Compromise is not a dirty word; it is the basis of our Constitution

By Vicki Hyatt | Oct 11, 2012

In my job, I get the chance to read a lot of information from multiple sources with varying slants. I read left-leaning news items, right-leaning news items, and writings that take extreme positions on either side.

My favorite nugget this week was a statement made by former U.S. Sen. Alan Simpson.

As many will recall, Simpson is a former Republican from Wyoming who, along with North Carolinia Democrat Erskine Bowles,  set forth a blueprint to attack the nation’s economic challenges. The plan has not been adopted and Congress is now in a stand-off with no side appearing willing to budge. A default deficit-cutting plan known as sequestration is set to take effect in January if those in Congress still can’t find middle ground.

As Simpson puts it, because of the absence of people in the sensible center,  political partisanship could lead to a preventable  economic crisis.

I know what he means. I’ve talked to some likely voters — and candidates — who regard compromise as if it was inspired by the devil himself. It’s ironic to me that those most opposed to compromise loudly trumpet the “We the People,” and U.S. Constitution, a document that is filled with concessions.

A major point of contention on governance back in 1787 was how to preserve the power of the states yet still ensure those states with the largest number of people had a proportionate voice. That’s why we have the U.S. Senate where each state gets equal representation and the U.S. House, where the number of members is based on population as determined by a national census taken every 10 years.

A point of agreement that seems almost unimaginable now was known as the Three-Fifths Compromise. Delegates from Southern states wanted to have slaves included in the head count (but not the tax base) that would determine a state’s population base. Those in the North objected, so Constitutional Convention delegates agreed that every five slaves would be counted as three individuals when it came to establishing a state’s population count. Taxation was capped at $10 a head.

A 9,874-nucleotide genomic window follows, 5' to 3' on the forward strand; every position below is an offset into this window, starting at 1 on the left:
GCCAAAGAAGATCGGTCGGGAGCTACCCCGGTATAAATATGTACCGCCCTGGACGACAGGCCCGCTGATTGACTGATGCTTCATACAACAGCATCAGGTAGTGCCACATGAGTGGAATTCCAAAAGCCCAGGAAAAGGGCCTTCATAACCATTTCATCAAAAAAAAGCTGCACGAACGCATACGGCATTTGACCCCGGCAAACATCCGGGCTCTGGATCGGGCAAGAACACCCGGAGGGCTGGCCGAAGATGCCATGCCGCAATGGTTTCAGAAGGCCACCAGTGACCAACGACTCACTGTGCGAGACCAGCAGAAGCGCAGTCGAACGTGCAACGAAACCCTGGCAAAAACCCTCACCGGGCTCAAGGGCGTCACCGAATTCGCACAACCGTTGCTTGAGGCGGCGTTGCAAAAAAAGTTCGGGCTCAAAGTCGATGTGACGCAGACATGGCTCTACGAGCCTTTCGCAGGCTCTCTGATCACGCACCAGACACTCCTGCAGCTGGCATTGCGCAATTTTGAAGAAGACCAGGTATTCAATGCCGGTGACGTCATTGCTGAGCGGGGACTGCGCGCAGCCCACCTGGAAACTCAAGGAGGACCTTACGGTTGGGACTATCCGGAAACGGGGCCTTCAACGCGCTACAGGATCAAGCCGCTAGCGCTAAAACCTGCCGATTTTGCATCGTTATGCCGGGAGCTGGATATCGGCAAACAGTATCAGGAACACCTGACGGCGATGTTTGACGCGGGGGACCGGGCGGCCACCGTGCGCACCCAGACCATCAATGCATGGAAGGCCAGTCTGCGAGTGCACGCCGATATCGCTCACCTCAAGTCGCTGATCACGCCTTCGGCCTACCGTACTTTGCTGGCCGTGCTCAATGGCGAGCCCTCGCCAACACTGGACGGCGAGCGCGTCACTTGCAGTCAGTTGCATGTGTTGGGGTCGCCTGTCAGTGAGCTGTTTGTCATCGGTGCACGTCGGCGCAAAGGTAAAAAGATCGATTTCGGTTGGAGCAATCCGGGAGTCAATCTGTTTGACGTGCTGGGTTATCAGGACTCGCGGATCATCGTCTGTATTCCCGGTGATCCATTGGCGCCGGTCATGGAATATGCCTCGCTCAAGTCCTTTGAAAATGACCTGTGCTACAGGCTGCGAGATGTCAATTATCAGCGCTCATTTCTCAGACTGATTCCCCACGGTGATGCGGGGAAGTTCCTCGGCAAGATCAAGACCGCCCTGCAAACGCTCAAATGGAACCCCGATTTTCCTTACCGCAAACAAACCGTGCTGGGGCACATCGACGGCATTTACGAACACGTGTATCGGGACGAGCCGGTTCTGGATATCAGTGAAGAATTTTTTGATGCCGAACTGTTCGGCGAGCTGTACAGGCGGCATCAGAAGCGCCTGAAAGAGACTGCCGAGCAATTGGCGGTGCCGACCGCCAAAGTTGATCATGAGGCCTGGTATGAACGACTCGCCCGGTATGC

Slavery trade was another divisive issue sort of tackled by the framers of the Constitution.  Instead of immediately banning the importation and sale of slaves as Northern delegates wanted,  the delegates agreed that Congress could address the issue, but not until 1808.

There were other compromises as well, including on tariffs, the power of the states and the need to protect individual freedoms, something that would come later in the form of the Bill of Rights.

When it came to ratification, those in the nation got a chance to weigh in. The

Federalists argued a strong central government was needed to maintain the union, and the Anti-Federalists were concerned civil liberties and states’ rights could be endangered.

As the U.S. heads into the final lap of a presidential year election and “we the people” face almost endless messages from politicians telling us why their ideas are the best, let’s frame the debate in another way.

For all of us who are fed up with gridlock in our nation’s capitol and a mindset that seems to be “my way or the highway,” let’s consider which of the candidates are more likely to be statesmen who will look out for the best interest of our nation, even if it means compromising to get the job done.